“The framers of the Constitution may have been brilliant, but they weren’t perfect,” writes Steve Martini. Considering the time they lived in and the culture that influenced their thinking, it’s amazing that the overall product of their minds has withstood trial after trial and proven to be one of the world’s supreme templates for democracy. Yet there will always be people like lawyer-turned-author Terry Scarborough who find pleasure in defaming those held in high esteem. Scarborough discovered an obscure element that was written into the Constitution, formed an incendiary bomb out of it, and rode it to fame and fortune on a bestselling book tour. PERPETUAL SLAVES was his ticket to prominence, and he did not care about the racial flames that were fanned by it.
Wow, sounds like some heavy philosophical stuff for a legal thriller! But what an interesting backdrop for several murders and a trial that looks like a no-win for defense attorney Paul Madriani. When the controversial author is found murdered, police arrest the most obvious suspect, Carl Arnsberg, a hotel waiter and the last one known to see Scarborough alive. Despite a preponderance of evidence, Madriani takes the case because Arnsberg is the son of an old friend and there does not seem to be an identifiable motive.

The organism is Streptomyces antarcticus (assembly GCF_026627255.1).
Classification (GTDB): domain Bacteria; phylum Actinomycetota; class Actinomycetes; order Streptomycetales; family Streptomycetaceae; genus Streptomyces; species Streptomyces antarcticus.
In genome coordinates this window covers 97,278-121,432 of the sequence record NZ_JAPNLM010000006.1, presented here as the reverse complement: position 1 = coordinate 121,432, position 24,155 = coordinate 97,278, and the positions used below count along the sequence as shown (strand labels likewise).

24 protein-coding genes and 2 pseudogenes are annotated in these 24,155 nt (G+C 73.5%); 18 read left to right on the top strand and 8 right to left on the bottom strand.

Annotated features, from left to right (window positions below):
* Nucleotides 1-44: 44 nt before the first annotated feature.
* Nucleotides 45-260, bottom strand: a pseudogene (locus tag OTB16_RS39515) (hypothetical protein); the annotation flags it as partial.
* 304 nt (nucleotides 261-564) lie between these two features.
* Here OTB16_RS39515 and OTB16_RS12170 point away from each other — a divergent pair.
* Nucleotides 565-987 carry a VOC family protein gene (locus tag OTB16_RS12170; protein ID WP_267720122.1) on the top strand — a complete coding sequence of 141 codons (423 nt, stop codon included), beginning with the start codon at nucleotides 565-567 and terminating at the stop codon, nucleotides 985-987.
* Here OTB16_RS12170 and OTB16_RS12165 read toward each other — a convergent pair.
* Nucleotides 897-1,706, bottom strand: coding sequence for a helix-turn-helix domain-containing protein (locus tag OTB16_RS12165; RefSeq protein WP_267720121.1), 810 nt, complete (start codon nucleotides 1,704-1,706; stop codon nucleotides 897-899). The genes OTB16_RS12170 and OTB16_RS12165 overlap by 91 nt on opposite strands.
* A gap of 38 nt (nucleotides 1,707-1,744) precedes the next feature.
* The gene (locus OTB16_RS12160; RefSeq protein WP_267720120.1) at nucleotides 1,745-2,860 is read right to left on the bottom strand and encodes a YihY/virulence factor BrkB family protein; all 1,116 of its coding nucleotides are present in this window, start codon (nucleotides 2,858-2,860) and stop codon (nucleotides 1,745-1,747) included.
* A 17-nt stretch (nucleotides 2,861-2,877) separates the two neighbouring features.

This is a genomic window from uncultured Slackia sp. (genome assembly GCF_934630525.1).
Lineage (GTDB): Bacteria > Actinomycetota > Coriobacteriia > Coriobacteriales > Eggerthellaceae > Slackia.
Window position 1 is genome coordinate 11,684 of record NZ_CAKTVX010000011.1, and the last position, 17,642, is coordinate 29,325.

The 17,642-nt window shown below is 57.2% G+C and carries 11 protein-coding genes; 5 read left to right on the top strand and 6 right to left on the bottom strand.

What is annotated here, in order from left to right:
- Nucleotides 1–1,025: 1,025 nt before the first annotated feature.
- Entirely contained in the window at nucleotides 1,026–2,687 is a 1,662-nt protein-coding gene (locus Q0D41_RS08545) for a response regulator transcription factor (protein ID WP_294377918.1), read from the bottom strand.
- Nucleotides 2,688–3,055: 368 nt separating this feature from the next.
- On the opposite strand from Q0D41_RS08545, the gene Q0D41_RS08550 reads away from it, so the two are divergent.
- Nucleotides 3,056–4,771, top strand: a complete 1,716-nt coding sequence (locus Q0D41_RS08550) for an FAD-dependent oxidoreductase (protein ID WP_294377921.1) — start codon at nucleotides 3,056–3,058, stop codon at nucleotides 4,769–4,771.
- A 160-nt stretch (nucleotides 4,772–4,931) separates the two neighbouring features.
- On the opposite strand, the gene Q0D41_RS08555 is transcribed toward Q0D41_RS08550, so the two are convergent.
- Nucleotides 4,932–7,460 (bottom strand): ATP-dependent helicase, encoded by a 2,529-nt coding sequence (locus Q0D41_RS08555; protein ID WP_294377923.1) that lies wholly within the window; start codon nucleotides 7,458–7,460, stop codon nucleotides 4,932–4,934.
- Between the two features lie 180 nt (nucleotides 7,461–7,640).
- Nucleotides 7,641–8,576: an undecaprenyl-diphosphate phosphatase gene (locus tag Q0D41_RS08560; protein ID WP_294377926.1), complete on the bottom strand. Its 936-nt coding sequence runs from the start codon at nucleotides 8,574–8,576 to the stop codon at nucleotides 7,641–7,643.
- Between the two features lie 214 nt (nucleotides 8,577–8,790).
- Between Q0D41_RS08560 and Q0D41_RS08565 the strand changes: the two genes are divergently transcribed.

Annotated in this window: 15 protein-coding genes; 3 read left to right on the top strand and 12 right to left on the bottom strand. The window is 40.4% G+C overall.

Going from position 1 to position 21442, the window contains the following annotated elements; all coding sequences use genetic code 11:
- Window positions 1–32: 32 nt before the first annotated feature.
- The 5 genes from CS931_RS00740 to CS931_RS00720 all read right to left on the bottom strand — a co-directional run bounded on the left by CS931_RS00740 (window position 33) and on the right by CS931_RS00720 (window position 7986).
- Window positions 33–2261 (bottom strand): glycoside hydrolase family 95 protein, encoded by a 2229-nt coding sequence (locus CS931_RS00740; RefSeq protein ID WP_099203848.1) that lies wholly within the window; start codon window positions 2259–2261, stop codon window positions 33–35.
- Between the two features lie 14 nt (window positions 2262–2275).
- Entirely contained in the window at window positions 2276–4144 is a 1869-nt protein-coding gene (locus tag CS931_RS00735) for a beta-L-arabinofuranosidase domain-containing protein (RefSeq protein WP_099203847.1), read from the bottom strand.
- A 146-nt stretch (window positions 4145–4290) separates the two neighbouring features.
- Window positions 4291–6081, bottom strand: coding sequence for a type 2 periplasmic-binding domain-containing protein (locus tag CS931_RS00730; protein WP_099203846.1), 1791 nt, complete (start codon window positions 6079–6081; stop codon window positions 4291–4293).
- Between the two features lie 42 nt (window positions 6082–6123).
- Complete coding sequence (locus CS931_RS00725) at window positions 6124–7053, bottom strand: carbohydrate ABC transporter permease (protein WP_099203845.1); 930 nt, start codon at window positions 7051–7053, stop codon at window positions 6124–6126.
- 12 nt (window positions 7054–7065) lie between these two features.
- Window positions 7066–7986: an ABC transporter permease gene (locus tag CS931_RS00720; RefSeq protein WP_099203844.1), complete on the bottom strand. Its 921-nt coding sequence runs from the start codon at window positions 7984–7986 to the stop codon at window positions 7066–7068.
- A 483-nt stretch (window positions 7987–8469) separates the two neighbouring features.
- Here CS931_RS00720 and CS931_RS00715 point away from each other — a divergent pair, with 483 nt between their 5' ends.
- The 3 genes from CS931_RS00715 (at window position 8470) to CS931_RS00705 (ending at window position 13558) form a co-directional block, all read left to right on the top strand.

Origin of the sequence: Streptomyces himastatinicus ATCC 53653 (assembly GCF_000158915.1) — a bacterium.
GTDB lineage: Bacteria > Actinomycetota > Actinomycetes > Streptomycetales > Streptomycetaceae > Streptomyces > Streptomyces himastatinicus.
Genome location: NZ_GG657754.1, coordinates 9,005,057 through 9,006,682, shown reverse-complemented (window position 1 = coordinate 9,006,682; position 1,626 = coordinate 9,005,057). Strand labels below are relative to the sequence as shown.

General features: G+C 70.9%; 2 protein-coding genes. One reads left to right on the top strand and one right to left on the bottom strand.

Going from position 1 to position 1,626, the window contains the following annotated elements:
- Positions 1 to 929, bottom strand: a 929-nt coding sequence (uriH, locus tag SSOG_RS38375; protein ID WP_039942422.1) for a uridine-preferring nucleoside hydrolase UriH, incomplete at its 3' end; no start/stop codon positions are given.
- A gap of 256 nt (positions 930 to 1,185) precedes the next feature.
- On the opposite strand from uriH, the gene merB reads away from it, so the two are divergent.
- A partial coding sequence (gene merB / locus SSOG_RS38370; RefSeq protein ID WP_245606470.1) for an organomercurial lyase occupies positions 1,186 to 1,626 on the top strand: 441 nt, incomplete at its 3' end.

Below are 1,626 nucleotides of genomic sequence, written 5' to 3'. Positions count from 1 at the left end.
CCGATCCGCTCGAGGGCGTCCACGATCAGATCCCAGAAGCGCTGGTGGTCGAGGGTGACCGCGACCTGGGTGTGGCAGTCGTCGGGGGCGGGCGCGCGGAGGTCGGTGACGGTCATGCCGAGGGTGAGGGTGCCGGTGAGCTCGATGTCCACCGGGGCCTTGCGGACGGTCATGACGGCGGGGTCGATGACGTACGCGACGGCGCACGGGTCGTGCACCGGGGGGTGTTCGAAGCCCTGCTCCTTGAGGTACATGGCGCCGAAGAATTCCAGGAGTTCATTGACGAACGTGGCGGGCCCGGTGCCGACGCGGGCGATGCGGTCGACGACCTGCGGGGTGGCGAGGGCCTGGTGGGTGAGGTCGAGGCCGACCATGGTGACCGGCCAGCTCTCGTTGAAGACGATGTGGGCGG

As we have come to expect from Martini, the courtroom drama is equaled only by the intense investigation that the defense conducts prior to the trial. No stone is left unturned as Madriani and his partner seek to discover who did have a motive to murder Scarborough. The investigation takes them from neo-Nazi enclaves to the highest court in the land; from the cohorts of his client to a missing Supreme Court Justice. The tension that is generated by uncovering facts is played out in the courtroom as Madriani cleverly begins to chip away the case that DA Tucci has carefully constructed. The story is intelligent, exciting and thought-provoking with enough dry humor to keep it real.
In an age when there is a fine line between history and “wish”-tory, there are those like Terry Scarborough who have no qualms about erasing that line for their own gain. Whether they are re-writing history or destroying icons, there is little regard for the chaos that results. Steve Martini demonstrates how the news media can create mass hysteria using 30-second sound bites and old video footage, and how media whores like Scarborough stand ready to exploit them. Whatever side of the controversy you choose, SHADOW OF POWER is sure to spark interest and promote lively discussions.
Reviewed by Maggie Harding on January 23, 2011